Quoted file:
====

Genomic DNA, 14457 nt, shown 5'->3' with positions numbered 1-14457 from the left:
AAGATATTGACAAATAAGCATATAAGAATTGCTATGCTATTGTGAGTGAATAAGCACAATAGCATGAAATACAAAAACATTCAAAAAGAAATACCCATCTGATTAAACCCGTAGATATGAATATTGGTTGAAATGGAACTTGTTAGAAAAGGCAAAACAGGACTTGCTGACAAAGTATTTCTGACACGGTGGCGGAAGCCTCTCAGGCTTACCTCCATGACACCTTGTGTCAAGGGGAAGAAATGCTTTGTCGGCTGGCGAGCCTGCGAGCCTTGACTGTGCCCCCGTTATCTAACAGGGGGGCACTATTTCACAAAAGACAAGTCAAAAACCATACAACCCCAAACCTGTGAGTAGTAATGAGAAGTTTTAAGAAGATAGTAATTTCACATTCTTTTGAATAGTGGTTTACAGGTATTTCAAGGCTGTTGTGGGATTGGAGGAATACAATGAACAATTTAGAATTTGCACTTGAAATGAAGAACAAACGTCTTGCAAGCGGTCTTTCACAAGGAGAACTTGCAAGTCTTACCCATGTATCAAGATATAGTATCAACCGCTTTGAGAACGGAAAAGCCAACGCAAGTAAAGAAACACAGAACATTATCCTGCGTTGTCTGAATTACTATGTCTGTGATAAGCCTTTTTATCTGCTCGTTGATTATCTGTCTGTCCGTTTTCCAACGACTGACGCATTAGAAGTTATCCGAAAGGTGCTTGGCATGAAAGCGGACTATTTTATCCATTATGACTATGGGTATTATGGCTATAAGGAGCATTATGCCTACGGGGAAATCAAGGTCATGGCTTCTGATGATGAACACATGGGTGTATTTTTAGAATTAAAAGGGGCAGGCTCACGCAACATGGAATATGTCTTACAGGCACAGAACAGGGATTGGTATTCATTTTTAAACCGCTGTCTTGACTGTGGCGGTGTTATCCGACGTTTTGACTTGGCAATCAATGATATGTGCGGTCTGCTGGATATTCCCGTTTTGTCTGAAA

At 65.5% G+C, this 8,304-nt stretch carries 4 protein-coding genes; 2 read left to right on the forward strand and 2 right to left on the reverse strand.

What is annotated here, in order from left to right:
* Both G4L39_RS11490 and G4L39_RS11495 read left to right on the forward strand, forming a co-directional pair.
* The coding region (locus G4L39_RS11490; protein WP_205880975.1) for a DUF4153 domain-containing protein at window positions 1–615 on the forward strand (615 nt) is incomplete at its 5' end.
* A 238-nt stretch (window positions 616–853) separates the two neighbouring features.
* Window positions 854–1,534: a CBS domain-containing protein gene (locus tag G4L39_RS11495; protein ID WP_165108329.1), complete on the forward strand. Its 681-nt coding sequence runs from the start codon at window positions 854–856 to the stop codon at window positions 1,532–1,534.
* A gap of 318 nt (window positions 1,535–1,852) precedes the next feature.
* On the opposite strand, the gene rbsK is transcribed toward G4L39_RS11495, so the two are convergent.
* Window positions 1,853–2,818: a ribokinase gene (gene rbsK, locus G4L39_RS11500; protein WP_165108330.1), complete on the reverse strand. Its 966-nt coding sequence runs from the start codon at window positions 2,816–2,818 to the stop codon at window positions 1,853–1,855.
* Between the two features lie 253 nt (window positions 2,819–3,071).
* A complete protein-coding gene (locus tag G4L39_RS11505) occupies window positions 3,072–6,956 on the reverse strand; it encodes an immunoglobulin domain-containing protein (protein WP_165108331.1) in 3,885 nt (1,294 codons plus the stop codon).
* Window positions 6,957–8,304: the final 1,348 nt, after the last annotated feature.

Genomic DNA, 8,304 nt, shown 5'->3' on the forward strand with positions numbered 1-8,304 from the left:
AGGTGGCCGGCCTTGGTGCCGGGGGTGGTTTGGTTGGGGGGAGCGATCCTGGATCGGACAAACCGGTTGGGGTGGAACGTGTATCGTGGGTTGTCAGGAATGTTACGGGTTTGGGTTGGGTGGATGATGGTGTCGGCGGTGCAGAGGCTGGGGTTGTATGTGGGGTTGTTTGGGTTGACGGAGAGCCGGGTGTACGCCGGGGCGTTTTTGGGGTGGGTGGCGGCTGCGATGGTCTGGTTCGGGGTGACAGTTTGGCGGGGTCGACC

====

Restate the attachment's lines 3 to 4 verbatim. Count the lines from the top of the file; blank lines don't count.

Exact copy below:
At 65.5% G+C, this 8,304-nt stretch carries 4 protein-coding genes; 2 read left to right on the forward strand and 2 right to left on the reverse strand.

What is annotated here, in order from left to right: